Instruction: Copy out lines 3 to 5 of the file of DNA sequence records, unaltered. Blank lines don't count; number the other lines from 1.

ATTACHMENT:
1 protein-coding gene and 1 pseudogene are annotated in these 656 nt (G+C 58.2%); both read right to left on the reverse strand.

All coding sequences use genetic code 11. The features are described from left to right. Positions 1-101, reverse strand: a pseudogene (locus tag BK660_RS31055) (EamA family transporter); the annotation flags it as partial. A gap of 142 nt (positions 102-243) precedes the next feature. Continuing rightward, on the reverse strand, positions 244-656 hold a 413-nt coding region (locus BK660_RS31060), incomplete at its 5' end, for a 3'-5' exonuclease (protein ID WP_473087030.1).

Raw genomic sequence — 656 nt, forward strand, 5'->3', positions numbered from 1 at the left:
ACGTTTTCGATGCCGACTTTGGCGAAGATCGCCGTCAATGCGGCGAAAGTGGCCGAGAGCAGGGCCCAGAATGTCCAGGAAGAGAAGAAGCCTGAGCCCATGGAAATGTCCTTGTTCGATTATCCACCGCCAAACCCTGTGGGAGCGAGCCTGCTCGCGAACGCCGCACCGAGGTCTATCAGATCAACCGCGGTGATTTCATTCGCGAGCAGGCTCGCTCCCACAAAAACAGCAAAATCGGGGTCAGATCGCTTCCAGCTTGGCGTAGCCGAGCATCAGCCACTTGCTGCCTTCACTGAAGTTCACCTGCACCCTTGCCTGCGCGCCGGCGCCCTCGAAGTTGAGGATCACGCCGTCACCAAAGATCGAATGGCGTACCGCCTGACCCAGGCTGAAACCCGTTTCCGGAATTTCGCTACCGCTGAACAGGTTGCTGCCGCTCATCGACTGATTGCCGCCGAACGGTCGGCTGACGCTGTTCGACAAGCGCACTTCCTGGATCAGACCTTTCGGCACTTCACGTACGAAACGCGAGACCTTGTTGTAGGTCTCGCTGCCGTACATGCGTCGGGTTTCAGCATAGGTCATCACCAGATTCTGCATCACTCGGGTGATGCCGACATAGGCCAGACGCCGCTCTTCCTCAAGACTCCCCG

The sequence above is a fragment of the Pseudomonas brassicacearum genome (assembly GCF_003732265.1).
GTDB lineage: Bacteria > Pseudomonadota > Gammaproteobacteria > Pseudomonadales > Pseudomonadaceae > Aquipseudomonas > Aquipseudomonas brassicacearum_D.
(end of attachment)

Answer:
Raw genomic sequence — 656 nt, forward strand, 5'->3', positions numbered from 1 at the left:
ACGTTTTCGATGCCGACTTTGGCGAAGATCGCCGTCAATGCGGCGAAAGTGGCCGAGAGCAGGGCCCAGAATGTCCAGGAAGAGAAGAAGCCTGAGCCCATGGAAATGTCCTTGTTCGATTATCCACCGCCAAACCCTGTGGGAGCGAGCCTGCTCGCGAACGCCGCACCGAGGTCTATCAGATCAACCGCGGTGATTTCATTCGCGAGCAGGCTCGCTCCCACAAAAACAGCAAAATCGGGGTCAGATCGCTTCCAGCTTGGCGTAGCCGAGCATCAGCCACTTGCTGCCTTCACTGAAGTTCACCTGCACCCTTGCCTGCGCGCCGGCGCCCTCGAAGTTGAGGATCACGCCGTCACCAAAGATCGAATGGCGTACCGCCTGACCCAGGCTGAAACCCGTTTCCGGAATTTCGCTACCGCTGAACAGGTTGCTGCCGCTCATCGACTGATTGCCGCCGAACGGTCGGCTGACGCTGTTCGACAAGCGCACTTCCTGGATCAGACCTTTCGGCACTTCACGTACGAAACGCGAGACCTTGTTGTAGGTCTCGCTGCCGTACATGCGTCGGGTTTCAGCATAGGTCATCACCAGATTCTGCATCACTCGGGTGATGCCGACATAGGCCAGACGCCGCTCTTCCTCAAGACTCCCCG

The sequence above is a fragment of the Pseudomonas brassicacearum genome (assembly GCF_003732265.1).